Wider provision of these can take the pressure off rapids. And be more convenient. If the cricket had been a 140 round trip and had level 2 charging no need to stop to charge at all.
 

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Discussion Starter #9
A day at the cricket would have got you a full charge. In an hour you would have got the 30 miles extra you needed to make Taunton if you have the 6kw charger. When just sockets, like zero net, they rarely go wrong.
I am not interested in hanging around for an hour when on a trip. Yes, the 32A is better than 16A but for me I never and will never use anything other than rapids when on a trip. If I need to wait that long for on-route charging I will more than likely start to use my other car more often and not have to wait at all. That is the beauty of EREVs and cars with a range extender such as the i3.

You are all right about the importance of destination charging and home charging of course but that is not the point of my post. It is on-route charging that I am talking about here... not destination charging or charging at home :) and that is going to become less viable as they get more busy.

Ecotricity doubling up on the chargers in the next year will help loads in the short term but I suspect that it won't be long before there is 4 or 5 cars waiting instead of one or two and then even two chargers will not be enough. Adding chargers is not a long-term solution because electrical supply is limited at most locations and adding more chargers will often not be possible.

Being charged a fee for electricity is the way it will go but IMO we must be charged by the KWh and not for time plugged in as CM is doing. It is the only fair way and using the pricing method to limit charger use seems counter-productive to me. I would prefer to see a solution that allows us all to charge when we need to... just as we can all fill our car with petrol when we need to. What that is though I don't know :)
 

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Agreed and was more making the point that more destination charging can help relieve some of the pressure on rapids. And be more convenient for drivers some times. The answer for queues at rapids is systemic - not just about building more rapids. Though that can help. And longer range bevs will too.
 

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Longer range will reduce need for on route rapid charging, no two ways about that. People worry about long range EVs hogging rapids, I think if we had longer range EVs this situation could be much better managed, even avoided.
 

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Oh yes, don't misunderstand my enthusiasm for 32A destination chargers.

For £1000 installed for pretty much any business wanting to attract customers and also to benefit from the PR that they can build I reckon it's a no brainer.

This week my plan is to drive from Cheltenham to Shrewsbury where the car will 32A charge. Tomorrow evening sees me go to Epping and use a ZCW charger. I'll need to RC en route. Tuesday AM sees me to Greenhithe and ChargeMastering at ASDA. Wednesday evening you'll find me topping up a charge in Victoria before dropping the car to the office car park. After 2 days of meetings I'll come home to Cheltenham stopping en route at Chievely or Membury.
 

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Seems simple enough to me: charge a fixed amount per hour to be plugged in, call that a "standing charge", and a smaller amount per kWh used, call that a "unit"... ;)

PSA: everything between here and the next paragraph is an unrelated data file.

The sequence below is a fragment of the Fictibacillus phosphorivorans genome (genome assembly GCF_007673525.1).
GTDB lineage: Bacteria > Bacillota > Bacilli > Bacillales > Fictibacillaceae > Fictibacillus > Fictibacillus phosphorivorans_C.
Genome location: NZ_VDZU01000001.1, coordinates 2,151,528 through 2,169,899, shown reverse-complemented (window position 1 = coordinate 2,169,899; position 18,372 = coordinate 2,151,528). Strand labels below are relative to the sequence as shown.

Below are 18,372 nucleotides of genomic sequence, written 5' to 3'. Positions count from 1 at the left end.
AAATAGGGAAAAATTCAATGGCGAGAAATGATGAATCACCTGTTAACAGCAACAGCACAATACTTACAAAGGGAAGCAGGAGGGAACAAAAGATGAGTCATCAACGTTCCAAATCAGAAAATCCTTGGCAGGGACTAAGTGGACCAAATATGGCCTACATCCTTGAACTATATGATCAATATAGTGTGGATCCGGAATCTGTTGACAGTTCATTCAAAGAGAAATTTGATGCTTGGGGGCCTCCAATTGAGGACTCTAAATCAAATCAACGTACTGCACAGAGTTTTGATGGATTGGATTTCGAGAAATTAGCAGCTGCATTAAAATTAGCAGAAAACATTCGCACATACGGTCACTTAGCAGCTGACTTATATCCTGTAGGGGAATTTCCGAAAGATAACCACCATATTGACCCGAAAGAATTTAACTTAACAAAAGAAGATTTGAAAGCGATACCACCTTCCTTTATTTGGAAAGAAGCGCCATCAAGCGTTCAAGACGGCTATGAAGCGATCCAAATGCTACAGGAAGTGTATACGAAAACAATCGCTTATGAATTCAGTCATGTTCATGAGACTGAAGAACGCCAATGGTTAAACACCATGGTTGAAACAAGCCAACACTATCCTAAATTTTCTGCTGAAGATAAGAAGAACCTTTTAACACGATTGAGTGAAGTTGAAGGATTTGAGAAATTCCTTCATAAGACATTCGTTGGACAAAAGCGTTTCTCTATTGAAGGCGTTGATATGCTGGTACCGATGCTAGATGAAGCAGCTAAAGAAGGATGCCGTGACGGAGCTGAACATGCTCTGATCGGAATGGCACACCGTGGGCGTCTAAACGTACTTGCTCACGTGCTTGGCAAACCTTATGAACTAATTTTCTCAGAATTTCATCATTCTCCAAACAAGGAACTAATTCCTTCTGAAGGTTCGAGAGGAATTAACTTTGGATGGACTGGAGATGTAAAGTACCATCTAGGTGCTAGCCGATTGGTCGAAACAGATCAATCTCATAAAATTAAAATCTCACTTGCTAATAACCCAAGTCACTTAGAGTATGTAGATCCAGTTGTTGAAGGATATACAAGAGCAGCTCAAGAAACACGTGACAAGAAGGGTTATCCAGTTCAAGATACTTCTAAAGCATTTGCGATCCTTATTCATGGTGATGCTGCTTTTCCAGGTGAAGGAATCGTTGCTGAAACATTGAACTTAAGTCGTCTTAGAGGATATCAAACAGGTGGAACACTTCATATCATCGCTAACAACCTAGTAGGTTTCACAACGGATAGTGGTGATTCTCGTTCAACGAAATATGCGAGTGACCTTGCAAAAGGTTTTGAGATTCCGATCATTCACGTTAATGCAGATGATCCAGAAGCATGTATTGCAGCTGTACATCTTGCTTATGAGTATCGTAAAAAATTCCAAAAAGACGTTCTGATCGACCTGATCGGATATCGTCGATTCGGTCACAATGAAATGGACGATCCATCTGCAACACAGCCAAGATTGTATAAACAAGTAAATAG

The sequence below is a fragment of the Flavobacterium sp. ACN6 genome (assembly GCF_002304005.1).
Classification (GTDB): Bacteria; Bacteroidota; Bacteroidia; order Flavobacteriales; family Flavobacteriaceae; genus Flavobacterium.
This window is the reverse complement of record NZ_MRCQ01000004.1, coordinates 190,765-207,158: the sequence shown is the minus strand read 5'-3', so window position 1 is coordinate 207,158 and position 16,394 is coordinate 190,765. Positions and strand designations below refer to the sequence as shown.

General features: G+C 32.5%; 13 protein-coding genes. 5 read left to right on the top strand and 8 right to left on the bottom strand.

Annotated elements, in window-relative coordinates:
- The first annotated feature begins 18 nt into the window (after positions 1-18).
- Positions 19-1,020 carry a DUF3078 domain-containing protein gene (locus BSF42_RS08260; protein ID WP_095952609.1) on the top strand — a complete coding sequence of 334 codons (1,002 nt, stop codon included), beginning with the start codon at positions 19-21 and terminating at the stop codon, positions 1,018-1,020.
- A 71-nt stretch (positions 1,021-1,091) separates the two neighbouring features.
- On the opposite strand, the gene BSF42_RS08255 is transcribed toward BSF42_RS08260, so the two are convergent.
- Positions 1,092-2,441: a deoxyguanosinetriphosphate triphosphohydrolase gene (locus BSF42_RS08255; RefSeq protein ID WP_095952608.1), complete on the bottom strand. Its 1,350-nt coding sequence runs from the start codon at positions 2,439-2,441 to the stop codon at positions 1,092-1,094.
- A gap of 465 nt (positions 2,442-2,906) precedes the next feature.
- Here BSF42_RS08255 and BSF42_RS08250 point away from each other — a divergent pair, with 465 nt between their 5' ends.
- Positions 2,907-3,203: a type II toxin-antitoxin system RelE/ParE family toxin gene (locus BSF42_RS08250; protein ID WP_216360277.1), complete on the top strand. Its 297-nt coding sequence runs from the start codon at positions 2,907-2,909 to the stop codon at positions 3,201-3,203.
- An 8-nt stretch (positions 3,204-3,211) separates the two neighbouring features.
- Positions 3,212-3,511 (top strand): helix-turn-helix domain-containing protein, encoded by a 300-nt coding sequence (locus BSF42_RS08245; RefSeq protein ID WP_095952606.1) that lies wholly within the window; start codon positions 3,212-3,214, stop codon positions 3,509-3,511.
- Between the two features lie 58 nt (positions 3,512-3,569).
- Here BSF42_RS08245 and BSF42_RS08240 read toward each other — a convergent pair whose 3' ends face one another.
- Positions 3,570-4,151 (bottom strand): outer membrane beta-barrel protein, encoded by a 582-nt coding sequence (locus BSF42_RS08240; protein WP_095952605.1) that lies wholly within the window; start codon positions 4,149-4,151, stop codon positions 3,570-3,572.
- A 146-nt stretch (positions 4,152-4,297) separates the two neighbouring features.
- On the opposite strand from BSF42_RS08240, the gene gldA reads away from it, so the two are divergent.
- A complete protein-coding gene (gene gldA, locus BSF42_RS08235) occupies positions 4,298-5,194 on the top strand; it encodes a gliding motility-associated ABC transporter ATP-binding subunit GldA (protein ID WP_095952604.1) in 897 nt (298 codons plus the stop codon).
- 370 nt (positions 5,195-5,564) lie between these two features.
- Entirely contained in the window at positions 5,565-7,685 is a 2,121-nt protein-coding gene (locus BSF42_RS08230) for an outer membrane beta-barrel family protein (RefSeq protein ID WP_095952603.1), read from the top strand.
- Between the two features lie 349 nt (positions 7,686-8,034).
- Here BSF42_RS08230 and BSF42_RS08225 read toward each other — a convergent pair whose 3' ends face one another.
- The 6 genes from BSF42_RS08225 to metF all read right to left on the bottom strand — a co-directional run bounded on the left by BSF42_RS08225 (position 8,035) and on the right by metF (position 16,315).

Seriously, I can see the queues increasing. Long range cars need to charge less frequently, but when they do charge they will charge for longer.
 

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Slightly longer battery range will work for all of us driving short range cars today, but for mass adoption we need loads of rapid chargers. Loads and loads. We need them for the people who can't charge at home, and want to visit a rapid once a week. We need them for the people who drive long (and unpredictable) distances for work. We need them for air port runs, holidays, days when you forgot to plug in, when you're visiting your relatives, taking your kids and all their stuff to university. This is how people use their cars and their vans and we need to replace all of them. That really does mean multi megawatt connections to charging hubs with 30 or more chargers. Even contemplating anything less mean EVs fail to replace ICE.

Any conversations about charger hogging and financial penalties for long usage, or queuing systems or 30 or 90 minute timers are just a distraction. You're getting lost in the minutia when there's so much more that needs to be done! We all need to think on a much larger scale!
 

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Seriously, I can see the queues increasing. Long range cars need to charge less frequently, but when they do charge they will charge for longer.
So far it's only Tesla and it appears they'll end up charging at different locations entirely now. The problem (if there is one) will be the more common LEAFs and such charging en-route.
 

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Discussion Starter #17
While I fully agree that range will help a lot, reducing the need to use public charging at all, it isn't the whole answer. No matter what the range of the car is we will always need public charging if we are to be able to use the car as and when we need/want it. We mustn't get sidetracked thinking that these issues will be resolved in time by range :)

Even a car with 1000 mile range can be caught with an empty battery and a long trip to make.
 

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I make a point of using chargers. There are frequent Daily Mail stories of councils wasting vast sums on chargers that are rarely used and indeed, Canterbury have decommissioned their charge points citing lack of use. Use 'em as much as you can and they might install more !